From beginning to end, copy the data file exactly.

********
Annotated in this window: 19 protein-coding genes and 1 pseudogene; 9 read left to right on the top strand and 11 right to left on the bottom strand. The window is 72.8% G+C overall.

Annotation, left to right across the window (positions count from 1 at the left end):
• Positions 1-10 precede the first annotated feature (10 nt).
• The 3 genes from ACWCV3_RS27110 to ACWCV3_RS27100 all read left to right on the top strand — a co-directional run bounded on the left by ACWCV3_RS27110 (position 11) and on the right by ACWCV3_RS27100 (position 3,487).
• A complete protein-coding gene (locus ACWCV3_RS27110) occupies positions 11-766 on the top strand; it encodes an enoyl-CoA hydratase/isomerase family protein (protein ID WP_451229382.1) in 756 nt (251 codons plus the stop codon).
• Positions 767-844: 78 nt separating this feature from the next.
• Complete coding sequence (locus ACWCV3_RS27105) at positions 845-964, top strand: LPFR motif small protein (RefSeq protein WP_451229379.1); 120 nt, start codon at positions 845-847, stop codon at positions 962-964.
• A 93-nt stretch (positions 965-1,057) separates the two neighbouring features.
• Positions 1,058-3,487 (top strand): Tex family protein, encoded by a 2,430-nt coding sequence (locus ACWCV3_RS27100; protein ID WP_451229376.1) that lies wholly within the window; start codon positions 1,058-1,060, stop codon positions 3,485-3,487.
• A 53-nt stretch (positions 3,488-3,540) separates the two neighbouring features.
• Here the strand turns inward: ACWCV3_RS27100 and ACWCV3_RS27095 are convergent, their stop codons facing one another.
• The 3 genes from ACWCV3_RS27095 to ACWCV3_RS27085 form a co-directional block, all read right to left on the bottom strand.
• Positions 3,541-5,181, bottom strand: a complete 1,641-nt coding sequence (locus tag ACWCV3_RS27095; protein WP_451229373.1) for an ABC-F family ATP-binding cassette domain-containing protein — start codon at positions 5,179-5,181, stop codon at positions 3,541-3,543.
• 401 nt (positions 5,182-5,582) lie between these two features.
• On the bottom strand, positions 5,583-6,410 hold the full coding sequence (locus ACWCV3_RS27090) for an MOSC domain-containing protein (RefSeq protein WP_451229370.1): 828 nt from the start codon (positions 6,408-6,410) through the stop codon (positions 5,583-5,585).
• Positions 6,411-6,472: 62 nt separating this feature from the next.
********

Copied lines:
Annotated in this window: 19 protein-coding genes and 1 pseudogene; 9 read left to right on the top strand and 11 right to left on the bottom strand. The window is 72.8% G+C overall.

Annotation, left to right across the window (positions count from 1 at the left end):
• Positions 1-10 precede the first annotated feature (10 nt).
• The 3 genes from ACWCV3_RS27110 to ACWCV3_RS27100 all read left to right on the top strand — a co-directional run bounded on the left by ACWCV3_RS27110 (position 11) and on the right by ACWCV3_RS27100 (position 3,487).
• A complete protein-coding gene (locus ACWCV3_RS27110) occupies positions 11-766 on the top strand; it encodes an enoyl-CoA hydratase/isomerase family protein (protein ID WP_451229382.1) in 756 nt (251 codons plus the stop codon).
• Positions 767-844: 78 nt separating this feature from the next.
• Complete coding sequence (locus ACWCV3_RS27105) at positions 845-964, top strand: LPFR motif small protein (RefSeq protein WP_451229379.1); 120 nt, start codon at positions 845-847, stop codon at positions 962-964.
• A 93-nt stretch (positions 965-1,057) separates the two neighbouring features.
• Positions 1,058-3,487 (top strand): Tex family protein, encoded by a 2,430-nt coding sequence (locus ACWCV3_RS27100; protein ID WP_451229376.1) that lies wholly within the window; start codon positions 1,058-1,060, stop codon positions 3,485-3,487.
• A 53-nt stretch (positions 3,488-3,540) separates the two neighbouring features.
• Here the strand turns inward: ACWCV3_RS27100 and ACWCV3_RS27095 are convergent, their stop codons facing one another.
• The 3 genes from ACWCV3_RS27095 to ACWCV3_RS27085 form a co-directional block, all read right to left on the bottom strand.
• Positions 3,541-5,181, bottom strand: a complete 1,641-nt coding sequence (locus tag ACWCV3_RS27095; protein WP_451229373.1) for an ABC-F family ATP-binding cassette domain-containing protein — start codon at positions 5,179-5,181, stop codon at positions 3,541-3,543.
• 401 nt (positions 5,182-5,582) lie between these two features.
• On the bottom strand, positions 5,583-6,410 hold the full coding sequence (locus ACWCV3_RS27090) for an MOSC domain-containing protein (RefSeq protein WP_451229370.1): 828 nt from the start codon (positions 6,408-6,410) through the stop codon (positions 5,583-5,585).
• Positions 6,411-6,472: 62 nt separating this feature from the next.